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In addition to the No-Signal condition, three more symptoms are commonly found in transistor receivers:

1. Distortion.

2. Oscillation or motorboating.

3. Low gain or poor sensitivity.

The procedures to follow for these three symptoms are summarized briefly in SERVICING CHARTS IX, X, and XL Most of the tests have been used before, so very little comment is required.



The first step in servicing any battery-powered equipment is to check the battery voltage under load. This test should especially be made in a transistor receiver which has distortion.

The speaker should be the next unit checked as soon as proper battery voltage is established. The best check is to substitute a good one, but when the original speaker has an odd value of voice-coil resistance this may not be possible. Using a speaker which does not match may produce as much distortion as the defective speaker. A careful visual check of the speaker may reveal a fault.

The next step is the same TEST POINT 1 which was used to begin each analysis in Section 9. If it can be determined that the minimum input current (with the volume control at minimum) is normal as specified in the schematic, then the testing is confined to only a few possibilities.


Electrolytic capacitors in decoupling networks are the most likely suspects, and from the normal input current reading it can be safely assumed that a defective one will be open and not shorted. Bridging across the capacitors with a unit known to be good is an easy method of checking them. Many technicians clip a pair of leads having needle-pointed probes to the test capacitor which can then be used conveniently on the printed-circuit board. Fig. 10-1 shows C1, C4, and C16 as the electrolytics in decoupling networks.

In addition to the electrolytics, the circuit in Fig. 10-1 employs a number of 10,000-mmf (that is, 0.01-mfd) capacitors in decoupling and bypass circuits. These are C7, CSA and B, C10, C11, C14, and Cl5. These can all be checked by bridging them with a capacitor known to be good.

It is not necessary to check electrolytics C2 or C3 when the input current is normal, because if either of these units is shorted, the collector current of transistor X4 will increase.

If the capacitors are open, there will be no sound in the case of C2 and low volume in the case of C3.

The input and output transformers in the push-pull output stage are a common cause of distortion because they usually fail in a way which causes them to have unequal resistances between the center and the end. The chart therefore recommends that the ohmmeter be applied from the center to each end so that the resistances can be compared.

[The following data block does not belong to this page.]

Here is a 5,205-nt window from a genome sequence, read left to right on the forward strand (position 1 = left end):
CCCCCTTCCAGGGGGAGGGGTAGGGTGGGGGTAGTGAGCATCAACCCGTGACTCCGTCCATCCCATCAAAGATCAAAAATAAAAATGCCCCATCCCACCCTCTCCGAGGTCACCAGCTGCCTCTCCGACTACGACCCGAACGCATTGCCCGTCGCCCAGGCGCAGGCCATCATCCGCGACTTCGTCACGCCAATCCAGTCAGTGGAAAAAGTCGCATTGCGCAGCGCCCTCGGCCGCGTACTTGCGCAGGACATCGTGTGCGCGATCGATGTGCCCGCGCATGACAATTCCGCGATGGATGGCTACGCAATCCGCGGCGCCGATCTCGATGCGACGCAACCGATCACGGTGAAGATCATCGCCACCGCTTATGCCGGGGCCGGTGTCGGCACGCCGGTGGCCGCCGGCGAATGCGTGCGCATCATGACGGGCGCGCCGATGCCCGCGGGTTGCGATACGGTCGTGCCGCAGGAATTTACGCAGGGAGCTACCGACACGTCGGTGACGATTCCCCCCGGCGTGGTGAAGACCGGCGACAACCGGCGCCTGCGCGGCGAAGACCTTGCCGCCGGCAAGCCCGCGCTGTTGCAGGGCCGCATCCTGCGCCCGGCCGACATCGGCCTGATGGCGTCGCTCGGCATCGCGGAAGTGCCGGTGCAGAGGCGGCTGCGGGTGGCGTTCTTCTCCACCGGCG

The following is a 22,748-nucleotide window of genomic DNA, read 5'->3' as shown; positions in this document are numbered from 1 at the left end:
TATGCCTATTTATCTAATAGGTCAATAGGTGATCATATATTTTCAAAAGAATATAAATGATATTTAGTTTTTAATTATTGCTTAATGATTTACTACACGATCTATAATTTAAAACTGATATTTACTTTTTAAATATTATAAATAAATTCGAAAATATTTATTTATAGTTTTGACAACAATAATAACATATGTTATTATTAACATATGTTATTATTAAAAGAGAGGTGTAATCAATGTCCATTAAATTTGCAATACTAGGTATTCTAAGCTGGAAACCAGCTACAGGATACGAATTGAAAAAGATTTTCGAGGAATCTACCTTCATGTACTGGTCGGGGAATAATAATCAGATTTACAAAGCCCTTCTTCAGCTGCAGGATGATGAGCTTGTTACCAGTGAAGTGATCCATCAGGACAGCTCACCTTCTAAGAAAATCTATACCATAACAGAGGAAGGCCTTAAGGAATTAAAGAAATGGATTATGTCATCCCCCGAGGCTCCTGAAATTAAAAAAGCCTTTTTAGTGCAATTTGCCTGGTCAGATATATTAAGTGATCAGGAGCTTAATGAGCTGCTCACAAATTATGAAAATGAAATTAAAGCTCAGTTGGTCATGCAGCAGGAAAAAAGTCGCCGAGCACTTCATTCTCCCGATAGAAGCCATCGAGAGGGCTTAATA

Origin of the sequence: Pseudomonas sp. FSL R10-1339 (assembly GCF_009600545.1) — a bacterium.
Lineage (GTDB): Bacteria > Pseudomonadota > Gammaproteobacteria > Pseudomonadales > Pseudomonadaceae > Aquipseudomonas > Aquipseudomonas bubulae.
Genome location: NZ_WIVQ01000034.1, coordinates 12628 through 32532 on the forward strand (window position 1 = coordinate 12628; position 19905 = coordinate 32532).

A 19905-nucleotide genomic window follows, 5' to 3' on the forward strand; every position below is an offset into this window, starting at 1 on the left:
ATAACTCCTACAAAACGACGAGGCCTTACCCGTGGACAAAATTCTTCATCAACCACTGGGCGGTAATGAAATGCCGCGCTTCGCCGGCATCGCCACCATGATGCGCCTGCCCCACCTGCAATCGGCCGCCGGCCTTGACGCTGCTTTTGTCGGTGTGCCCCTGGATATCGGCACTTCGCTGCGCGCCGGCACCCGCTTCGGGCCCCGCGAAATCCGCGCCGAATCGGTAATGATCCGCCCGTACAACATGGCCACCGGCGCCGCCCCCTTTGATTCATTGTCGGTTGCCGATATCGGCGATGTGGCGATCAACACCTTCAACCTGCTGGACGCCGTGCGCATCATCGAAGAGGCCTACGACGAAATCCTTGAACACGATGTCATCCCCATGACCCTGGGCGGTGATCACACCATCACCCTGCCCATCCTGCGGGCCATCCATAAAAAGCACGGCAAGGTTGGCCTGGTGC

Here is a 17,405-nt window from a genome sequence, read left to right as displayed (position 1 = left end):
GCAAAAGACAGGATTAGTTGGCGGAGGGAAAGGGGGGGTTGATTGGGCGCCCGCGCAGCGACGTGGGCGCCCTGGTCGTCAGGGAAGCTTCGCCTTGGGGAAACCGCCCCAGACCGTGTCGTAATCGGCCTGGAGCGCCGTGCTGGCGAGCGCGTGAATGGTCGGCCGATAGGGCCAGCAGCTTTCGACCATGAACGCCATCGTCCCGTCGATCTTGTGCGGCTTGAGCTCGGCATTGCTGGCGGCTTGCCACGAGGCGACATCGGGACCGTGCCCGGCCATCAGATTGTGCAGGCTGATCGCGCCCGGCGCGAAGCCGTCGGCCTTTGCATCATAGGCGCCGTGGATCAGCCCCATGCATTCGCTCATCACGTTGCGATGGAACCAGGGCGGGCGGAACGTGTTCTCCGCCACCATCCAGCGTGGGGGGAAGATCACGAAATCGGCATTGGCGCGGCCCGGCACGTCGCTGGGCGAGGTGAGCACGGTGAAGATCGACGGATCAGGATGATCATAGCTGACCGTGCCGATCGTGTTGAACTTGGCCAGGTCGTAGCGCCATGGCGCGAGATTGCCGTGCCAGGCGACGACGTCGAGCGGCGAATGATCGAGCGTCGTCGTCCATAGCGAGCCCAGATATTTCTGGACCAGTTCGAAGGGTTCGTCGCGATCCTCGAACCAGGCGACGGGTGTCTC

Fig. 10-1



The high input current is caused by excessive collector current through a transistor, or by some leaky component (such as C14 in Fig. 10-1) connected from +B to -B with low resistance in series. Parts which are connected like C14 cause high input current when they are leaky, but they do not cause distortion. This is because the current drawn by their failure does not carry any signal and does not pass through any amplifier. A leakage through Cl4, for example, would be wasted bleeder current drawn from the battery. As long as this cur rent does not become large enough to reduce the battery volt age, it will have no effect on the operation of the receiver, except to shorten the life of the battery.

Therefore, when distortion is the symptom and the input current is high, all components whose leakage current would not pass through a transistor can be eliminated as suspects.

When the offending stage is identified, tests can be performed to decide whether the transistor is defective or the bias circuit has failed in a way which puts high forward bias on the base. After finding high input current, the testing can move directly to TEST POINT 2 in SERVICING CHART VII, described in Section 9-4, or to TEST POINT 7 (in the same chart) which is described in Section 9-22, because these tests lead to components whose leakage affects the current through transistors. However, since it is most often the output transistors which cause distortion, TEST POINT 12 can be used to analyze the output stages first.


Fig. 10-2 illustrates the use of a zero-centered VTVM to identify the output transistor that is causing distortion. The

Fig. 10-2. Using a zero-centered VTVM to detect a faulty output transistor.

schematic shows that there should be equal voltages from each collector to ground when there is no incoming signal. Thus, the VTVM will not be deflected in either direction. But if one of the transistors has excessive collector current its collector voltage will be lower (more positive) than the collector voltage of the other transistor, and this will cause the meter to he deflected. The deflection will be toward the positive end of the scale when the positive probe is on the defective transistor, and toward the negative end when the negative probe is on the defective transistor.

With a considerable amount of unbalance in the output circuit, the voltage between the collectors will still be less than 1 volt. Excessive deflection which pins the needle on the 1-volt scale indicates that one transistor is open. In this case, its collector voltage will be greater (more negative), and the indications described in the preceding paragraph will be reversed.